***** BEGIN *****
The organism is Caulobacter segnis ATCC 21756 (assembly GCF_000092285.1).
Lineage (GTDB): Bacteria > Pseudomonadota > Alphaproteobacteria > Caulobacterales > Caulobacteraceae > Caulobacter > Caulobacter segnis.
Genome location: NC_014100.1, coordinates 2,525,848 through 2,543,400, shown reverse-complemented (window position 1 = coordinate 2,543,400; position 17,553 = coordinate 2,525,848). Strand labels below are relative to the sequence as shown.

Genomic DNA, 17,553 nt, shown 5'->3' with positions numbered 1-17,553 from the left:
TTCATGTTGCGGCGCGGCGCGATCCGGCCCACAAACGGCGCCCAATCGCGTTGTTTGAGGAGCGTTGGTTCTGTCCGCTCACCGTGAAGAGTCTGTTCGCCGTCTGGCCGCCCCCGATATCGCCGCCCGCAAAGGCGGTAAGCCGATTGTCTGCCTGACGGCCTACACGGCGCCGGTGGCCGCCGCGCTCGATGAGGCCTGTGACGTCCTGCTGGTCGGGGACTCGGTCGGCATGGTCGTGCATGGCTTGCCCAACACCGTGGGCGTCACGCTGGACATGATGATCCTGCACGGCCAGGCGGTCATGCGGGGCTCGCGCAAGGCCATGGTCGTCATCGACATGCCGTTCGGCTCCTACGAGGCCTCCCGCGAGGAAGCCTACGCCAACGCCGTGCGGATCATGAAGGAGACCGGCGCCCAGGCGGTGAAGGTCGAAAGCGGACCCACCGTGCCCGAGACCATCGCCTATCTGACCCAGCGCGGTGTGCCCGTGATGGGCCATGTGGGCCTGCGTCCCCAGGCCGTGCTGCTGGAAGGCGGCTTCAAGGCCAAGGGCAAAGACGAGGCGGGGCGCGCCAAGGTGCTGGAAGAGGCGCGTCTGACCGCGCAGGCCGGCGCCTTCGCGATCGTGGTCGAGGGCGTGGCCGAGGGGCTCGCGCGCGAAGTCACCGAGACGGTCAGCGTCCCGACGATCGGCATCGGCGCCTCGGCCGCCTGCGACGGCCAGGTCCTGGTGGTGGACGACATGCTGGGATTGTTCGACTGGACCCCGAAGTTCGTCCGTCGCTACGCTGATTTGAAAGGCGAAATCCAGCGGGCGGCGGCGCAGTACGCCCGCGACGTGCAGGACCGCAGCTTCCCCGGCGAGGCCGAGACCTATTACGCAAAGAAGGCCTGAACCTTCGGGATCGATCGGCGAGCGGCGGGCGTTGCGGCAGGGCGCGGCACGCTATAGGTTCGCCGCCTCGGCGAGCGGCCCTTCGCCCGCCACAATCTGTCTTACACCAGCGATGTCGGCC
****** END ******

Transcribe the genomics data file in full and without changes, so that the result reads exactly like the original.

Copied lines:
The organism is Caulobacter segnis ATCC 21756 (assembly GCF_000092285.1).
Lineage (GTDB): Bacteria > Pseudomonadota > Alphaproteobacteria > Caulobacterales > Caulobacteraceae > Caulobacter > Caulobacter segnis.
Genome location: NC_014100.1, coordinates 2,525,848 through 2,543,400, shown reverse-complemented (window position 1 = coordinate 2,543,400; position 17,553 = coordinate 2,525,848). Strand labels below are relative to the sequence as shown.

Genomic DNA, 17,553 nt, shown 5'->3' with positions numbered 1-17,553 from the left:
TTCATGTTGCGGCGCGGCGCGATCCGGCCCACAAACGGCGCCCAATCGCGTTGTTTGAGGAGCGTTGGTTCTGTCCGCTCACCGTGAAGAGTCTGTTCGCCGTCTGGCCGCCCCCGATATCGCCGCCCGCAAAGGCGGTAAGCCGATTGTCTGCCTGACGGCCTACACGGCGCCGGTGGCCGCCGCGCTCGATGAGGCCTGTGACGTCCTGCTGGTCGGGGACTCGGTCGGCATGGTCGTGCATGGCTTGCCCAACACCGTGGGCGTCACGCTGGACATGATGATCCTGCACGGCCAGGCGGTCATGCGGGGCTCGCGCAAGGCCATGGTCGTCATCGACATGCCGTTCGGCTCCTACGAGGCCTCCCGCGAGGAAGCCTACGCCAACGCCGTGCGGATCATGAAGGAGACCGGCGCCCAGGCGGTGAAGGTCGAAAGCGGACCCACCGTGCCCGAGACCATCGCCTATCTGACCCAGCGCGGTGTGCCCGTGATGGGCCATGTGGGCCTGCGTCCCCAGGCCGTGCTGCTGGAAGGCGGCTTCAAGGCCAAGGGCAAAGACGAGGCGGGGCGCGCCAAGGTGCTGGAAGAGGCGCGTCTGACCGCGCAGGCCGGCGCCTTCGCGATCGTGGTCGAGGGCGTGGCCGAGGGGCTCGCGCGCGAAGTCACCGAGACGGTCAGCGTCCCGACGATCGGCATCGGCGCCTCGGCCGCCTGCGACGGCCAGGTCCTGGTGGTGGACGACATGCTGGGATTGTTCGACTGGACCCCGAAGTTCGTCCGTCGCTACGCTGATTTGAAAGGCGAAATCCAGCGGGCGGCGGCGCAGTACGCCCGCGACGTGCAGGACCGCAGCTTCCCCGGCGAGGCCGAGACCTATTACGCAAAGAAGGCCTGAACCTTCGGGATCGATCGGCGAGCGGCGGGCGTTGCGGCAGGGCGCGGCACGCTATAGGTTCGCCGCCTCGGCGAGCGGCCCTTCGCCCGCCACAATCTGTCTTACACCAGCGATGTCGGCC